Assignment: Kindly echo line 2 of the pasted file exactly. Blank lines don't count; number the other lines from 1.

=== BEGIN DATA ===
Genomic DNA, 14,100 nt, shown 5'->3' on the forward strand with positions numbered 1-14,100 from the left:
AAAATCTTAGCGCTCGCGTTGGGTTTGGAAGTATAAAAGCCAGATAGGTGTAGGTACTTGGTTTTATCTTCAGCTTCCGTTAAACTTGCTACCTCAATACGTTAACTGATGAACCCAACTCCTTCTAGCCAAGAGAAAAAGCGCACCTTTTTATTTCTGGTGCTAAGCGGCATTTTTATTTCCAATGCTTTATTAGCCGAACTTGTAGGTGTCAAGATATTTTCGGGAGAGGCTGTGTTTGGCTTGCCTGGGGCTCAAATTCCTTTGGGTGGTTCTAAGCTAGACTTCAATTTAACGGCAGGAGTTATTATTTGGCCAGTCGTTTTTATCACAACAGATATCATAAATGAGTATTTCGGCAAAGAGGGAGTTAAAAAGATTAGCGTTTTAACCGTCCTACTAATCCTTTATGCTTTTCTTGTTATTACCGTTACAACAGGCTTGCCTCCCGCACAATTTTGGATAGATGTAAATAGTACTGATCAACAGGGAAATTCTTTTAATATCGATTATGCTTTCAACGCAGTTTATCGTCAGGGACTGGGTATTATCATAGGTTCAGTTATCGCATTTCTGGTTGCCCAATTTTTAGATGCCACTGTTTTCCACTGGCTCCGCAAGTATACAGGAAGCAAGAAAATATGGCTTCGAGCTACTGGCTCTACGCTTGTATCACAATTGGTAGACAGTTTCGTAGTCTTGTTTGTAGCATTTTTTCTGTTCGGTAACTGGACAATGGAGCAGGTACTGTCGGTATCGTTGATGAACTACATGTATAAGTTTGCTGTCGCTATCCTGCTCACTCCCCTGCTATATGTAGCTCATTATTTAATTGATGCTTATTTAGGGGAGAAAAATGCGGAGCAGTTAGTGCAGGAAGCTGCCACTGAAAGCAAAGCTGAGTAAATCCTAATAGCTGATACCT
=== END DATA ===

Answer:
AAAATCTTAGCGCTCGCGTTGGGTTTGGAAGTATAAAAGCCAGATAGGTGTAGGTACTTGGTTTTATCTTCAGCTTCCGTTAAACTTGCTACCTCAATACGTTAACTGATGAACCCAACTCCTTCTAGCCAAGAGAAAAAGCGCACCTTTTTATTTCTGGTGCTAAGCGGCATTTTTATTTCCAATGCTTTATTAGCCGAACTTGTAGGTGTCAAGATATTTTCGGGAGAGGCTGTGTTTGGCTTGCCTGGGGCTCAAATTCCTTTGGGTGGTTCTAAGCTAGACTTCAATTTAACGGCAGGAGTTATTATTTGGCCAGTCGTTTTTATCACAACAGATATCATAAATGAGTATTTCGGCAAAGAGGGAGTTAAAAAGATTAGCGTTTTAACCGTCCTACTAATCCTTTATGCTTTTCTTGTTATTACCGTTACAACAGGCTTGCCTCCCGCACAATTTTGGATAGATGTAAATAGTACTGATCAACAGGGAAATTCTTTTAATATCGATTATGCTTTCAACGCAGTTTATCGTCAGGGACTGGGTATTATCATAGGTTCAGTTATCGCATTTCTGGTTGCCCAATTTTTAGATGCCACTGTTTTCCACTGGCTCCGCAAGTATACAGGAAGCAAGAAAATATGGCTTCGAGCTACTGGCTCTACGCTTGTATCACAATTGGTAGACAGTTTCGTAGTCTTGTTTGTAGCATTTTTTCTGTTCGGTAACTGGACAATGGAGCAGGTACTGTCGGTATCGTTGATGAACTACATGTATAAGTTTGCTGTCGCTATCCTGCTCACTCCCCTGCTATATGTAGCTCATTATTTAATTGATGCTTATTTAGGGGAGAAAAATGCGGAGCAGTTAGTGCAGGAAGCTGCCACTGAAAGCAAAGCTGAGTAAATCCTAATAGCTGATACCT